Graphic photo of Oscar Taveras’ body began to circulate social media after his death
The baseball world is mourning the tragic passing of St. Louis Cardinals prospect Oscar Taveres and it appears thanks to a ghoulish practice by some reporters, a photo of his corpse, taken at the morgue, has begun to circulate social media, according to a report from Jorge L. Ortiz of USA Today Sports.
Taveres, 22, along with a female companion, were killed in a car crash in his native Dominican Republic on Sunday night. Police reports indicate that Taveres lost control of his Camaro around a curve and crashed into a tree.
The Associated Press later reported that Taveres likely was driving at a “very high speed” on roads that were wet from recent rains, according to a quote provided by Metropolitan Transportation Authority spokesman Diego Pesqueira.
His funeral is planned for Tuesday, but not before photos began circulating of Taveres’ bruised and battered upper torso and “mangled” face.
According to Lieutenant Colonel Jose Armando Brito, a spokesman for the national police force that has jurisdiction over the Puerto Plaza, the location of Tavares’ accident, a common practice in the Dominican Republic is for reporters to try to secure graphic photos of the body following tragic situations such as Tavares’ death.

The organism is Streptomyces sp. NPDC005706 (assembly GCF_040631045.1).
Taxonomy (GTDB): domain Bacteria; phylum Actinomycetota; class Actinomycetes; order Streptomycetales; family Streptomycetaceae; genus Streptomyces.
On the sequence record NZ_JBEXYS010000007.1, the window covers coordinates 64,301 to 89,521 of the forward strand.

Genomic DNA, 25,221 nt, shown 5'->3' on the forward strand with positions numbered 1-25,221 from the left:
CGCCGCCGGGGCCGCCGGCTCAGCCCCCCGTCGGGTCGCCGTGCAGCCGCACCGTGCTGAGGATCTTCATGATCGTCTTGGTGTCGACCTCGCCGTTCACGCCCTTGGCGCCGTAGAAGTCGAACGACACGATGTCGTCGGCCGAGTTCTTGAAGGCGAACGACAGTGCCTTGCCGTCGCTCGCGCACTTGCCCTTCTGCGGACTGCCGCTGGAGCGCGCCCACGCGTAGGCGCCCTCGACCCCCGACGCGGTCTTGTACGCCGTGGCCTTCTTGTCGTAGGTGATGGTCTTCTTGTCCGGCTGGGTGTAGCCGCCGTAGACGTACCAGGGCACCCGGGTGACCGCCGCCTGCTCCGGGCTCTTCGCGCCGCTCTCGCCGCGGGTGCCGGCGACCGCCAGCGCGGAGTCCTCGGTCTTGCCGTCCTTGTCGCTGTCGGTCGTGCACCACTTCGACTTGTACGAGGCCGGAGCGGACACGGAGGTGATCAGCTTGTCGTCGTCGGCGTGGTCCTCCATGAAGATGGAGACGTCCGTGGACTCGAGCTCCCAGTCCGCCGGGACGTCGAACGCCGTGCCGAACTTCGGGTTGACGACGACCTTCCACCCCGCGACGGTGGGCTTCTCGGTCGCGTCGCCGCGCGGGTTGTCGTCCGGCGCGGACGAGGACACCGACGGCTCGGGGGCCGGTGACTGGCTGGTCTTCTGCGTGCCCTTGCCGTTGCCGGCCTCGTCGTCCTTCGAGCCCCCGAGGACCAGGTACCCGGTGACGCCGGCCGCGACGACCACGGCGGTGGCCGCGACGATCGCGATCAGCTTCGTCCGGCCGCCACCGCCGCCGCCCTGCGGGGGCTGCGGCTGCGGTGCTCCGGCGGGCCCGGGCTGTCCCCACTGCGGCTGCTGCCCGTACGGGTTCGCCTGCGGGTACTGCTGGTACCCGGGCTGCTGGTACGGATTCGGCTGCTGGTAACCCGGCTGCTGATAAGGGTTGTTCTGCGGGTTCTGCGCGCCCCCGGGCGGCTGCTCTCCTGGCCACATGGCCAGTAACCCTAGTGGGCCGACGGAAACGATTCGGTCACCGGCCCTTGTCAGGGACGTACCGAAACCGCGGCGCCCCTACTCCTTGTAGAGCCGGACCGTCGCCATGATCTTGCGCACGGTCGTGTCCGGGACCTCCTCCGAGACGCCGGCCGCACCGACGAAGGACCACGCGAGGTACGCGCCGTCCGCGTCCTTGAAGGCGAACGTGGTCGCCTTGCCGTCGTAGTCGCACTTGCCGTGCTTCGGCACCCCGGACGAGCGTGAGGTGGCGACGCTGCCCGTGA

“It’s common here for those kind of photos to circulate without any kind of objections,” Brito said in Spanish, via USA Today. “If they were suppressed, people would claim their freedoms are being abridged. They’re not aware of the psychological impact these photos could have on the relatives and on people who shouldn’t see these kind of things. It’s very impactful.”
Among those who shared the graphic photo on Twitter was Carlos Martinez, a fellow Dominican and Cardinals pitcher.
Along with the photograph of Taveres’ body, Martinez tweeted, in Spanish, “Brother, why did you leave? Tell me why.”
Martinez’s post featuring the graphic photo has since been deleted.Yahoo! Sports’ Jeff Passan tweeted that San Francisco Giants outfielder Juan Perez, a close friend of Taveres, happened upon the grisly photo at some point during Game 5 of the World Series on Sunday night but somehow managed to compose himself enough to continue playing.One has to wonder what would motivate somebody to seek out such disturbing images, but as Brito noted, this is typical in the region. It arguably doesn’t make the grim practice seem any less sensationalistic or troubling, but it lends some sense of perspective to why it occurred in this particular instance.